In this low-income, food-deficit country, agriculture once served as the basis of the economy—accounting for more than one-third of the GDP and 55 percent of employment—but now it only accounts for one-fifth of the GDP. Cash crops consist primarily of cocoa and cocoa products, which typically provide about one-third of export revenue.
The country is on track to achieve Millennium Development Goal of halving the proportion of people living in extreme poverty, but food security still remains a challenge, especially in the deprived three northern regions. Northern, Upper East and Upper West together make up 70 percent of the poor at the national level. Food insecurity rates in these regions range from 20 percent to 37 percent of the population (WFP Comprehensive Food Security and Vulnerability Assessment 2012). Stunting rates in Northern, Upper East and Upper West regions are 33.1, 14.4 and 22.2 percent respectively.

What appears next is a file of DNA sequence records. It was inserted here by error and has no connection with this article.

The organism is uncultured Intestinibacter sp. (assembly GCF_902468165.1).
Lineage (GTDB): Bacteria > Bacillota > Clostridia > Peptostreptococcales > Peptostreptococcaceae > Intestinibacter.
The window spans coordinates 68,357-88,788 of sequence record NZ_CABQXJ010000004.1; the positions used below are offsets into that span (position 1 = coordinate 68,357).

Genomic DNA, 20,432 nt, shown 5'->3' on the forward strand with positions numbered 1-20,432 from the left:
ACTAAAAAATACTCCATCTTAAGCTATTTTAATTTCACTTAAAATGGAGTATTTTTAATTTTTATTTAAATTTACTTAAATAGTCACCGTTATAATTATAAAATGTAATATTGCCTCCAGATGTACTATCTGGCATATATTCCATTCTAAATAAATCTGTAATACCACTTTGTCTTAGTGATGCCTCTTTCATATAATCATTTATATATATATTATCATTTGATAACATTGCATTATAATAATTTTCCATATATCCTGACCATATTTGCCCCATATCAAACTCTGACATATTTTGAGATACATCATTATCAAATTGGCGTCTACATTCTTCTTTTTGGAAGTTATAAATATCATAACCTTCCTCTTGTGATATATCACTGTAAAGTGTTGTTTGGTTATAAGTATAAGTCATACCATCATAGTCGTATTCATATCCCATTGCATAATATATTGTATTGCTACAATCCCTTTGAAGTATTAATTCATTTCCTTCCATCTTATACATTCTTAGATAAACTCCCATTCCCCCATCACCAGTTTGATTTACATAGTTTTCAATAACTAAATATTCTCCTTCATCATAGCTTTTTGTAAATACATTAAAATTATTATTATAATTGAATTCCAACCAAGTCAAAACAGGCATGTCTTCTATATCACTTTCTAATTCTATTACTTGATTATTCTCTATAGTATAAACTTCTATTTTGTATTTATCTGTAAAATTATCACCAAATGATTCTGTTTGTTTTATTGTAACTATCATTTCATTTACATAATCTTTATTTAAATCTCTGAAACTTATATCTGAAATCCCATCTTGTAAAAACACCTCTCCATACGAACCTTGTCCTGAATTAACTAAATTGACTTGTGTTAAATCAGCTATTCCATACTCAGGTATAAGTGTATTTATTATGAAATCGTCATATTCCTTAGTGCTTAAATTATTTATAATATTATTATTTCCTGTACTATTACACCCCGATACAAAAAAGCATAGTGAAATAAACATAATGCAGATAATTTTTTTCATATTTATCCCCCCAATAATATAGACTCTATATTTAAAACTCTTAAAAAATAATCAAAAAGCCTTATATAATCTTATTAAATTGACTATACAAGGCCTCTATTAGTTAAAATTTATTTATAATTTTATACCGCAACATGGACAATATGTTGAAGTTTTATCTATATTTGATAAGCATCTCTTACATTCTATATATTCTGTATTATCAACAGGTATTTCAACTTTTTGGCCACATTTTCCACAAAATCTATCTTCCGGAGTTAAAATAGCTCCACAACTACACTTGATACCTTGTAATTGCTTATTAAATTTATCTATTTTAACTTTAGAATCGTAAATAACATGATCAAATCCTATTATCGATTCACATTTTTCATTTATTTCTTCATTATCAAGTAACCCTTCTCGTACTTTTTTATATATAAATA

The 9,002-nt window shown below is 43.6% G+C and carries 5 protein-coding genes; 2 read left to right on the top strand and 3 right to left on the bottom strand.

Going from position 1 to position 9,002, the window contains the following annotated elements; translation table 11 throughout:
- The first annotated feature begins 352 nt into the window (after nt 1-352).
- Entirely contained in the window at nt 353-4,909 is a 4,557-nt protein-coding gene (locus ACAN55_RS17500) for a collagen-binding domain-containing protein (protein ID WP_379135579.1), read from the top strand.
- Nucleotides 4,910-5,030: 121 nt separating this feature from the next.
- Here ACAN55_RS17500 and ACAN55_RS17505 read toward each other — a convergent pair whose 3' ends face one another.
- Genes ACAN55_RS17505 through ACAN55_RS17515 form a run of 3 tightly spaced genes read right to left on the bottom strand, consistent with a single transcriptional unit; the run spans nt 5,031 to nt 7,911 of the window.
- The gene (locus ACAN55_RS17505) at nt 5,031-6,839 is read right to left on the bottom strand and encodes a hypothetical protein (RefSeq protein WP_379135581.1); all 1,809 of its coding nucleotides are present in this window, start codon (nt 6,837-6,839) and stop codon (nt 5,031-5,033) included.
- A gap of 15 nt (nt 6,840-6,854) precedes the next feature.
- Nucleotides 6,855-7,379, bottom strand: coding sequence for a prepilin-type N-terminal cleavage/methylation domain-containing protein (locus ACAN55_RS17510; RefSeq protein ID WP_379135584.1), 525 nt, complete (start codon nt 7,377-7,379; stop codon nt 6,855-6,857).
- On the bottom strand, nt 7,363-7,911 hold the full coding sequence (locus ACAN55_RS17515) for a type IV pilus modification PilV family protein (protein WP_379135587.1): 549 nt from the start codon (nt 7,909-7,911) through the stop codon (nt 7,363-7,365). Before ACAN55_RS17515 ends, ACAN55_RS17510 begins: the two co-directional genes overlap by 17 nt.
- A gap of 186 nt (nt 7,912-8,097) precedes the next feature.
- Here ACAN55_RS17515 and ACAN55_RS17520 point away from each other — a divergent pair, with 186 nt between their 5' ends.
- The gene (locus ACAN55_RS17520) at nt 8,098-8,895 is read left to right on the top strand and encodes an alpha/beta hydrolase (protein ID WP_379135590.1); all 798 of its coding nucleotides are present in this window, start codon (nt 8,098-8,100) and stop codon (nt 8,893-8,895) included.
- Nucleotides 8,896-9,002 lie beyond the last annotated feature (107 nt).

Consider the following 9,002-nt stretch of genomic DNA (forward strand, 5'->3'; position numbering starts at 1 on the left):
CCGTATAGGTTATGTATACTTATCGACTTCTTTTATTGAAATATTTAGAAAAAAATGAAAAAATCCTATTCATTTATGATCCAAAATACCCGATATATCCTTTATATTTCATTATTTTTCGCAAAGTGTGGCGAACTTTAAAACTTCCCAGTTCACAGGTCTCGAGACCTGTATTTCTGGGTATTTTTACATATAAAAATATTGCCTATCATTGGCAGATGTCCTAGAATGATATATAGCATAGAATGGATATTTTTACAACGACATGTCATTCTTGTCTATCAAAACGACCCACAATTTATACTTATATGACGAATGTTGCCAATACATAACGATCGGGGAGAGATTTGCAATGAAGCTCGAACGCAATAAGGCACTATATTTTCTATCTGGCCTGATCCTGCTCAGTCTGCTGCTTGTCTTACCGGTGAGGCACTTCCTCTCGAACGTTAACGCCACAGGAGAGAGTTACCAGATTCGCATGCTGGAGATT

High food prices and marked disparities in national wealth have increased communities’ vulnerability to further food insecurity and malnutrition. More than 45 percent of the population still lives on less than $1.25 a day.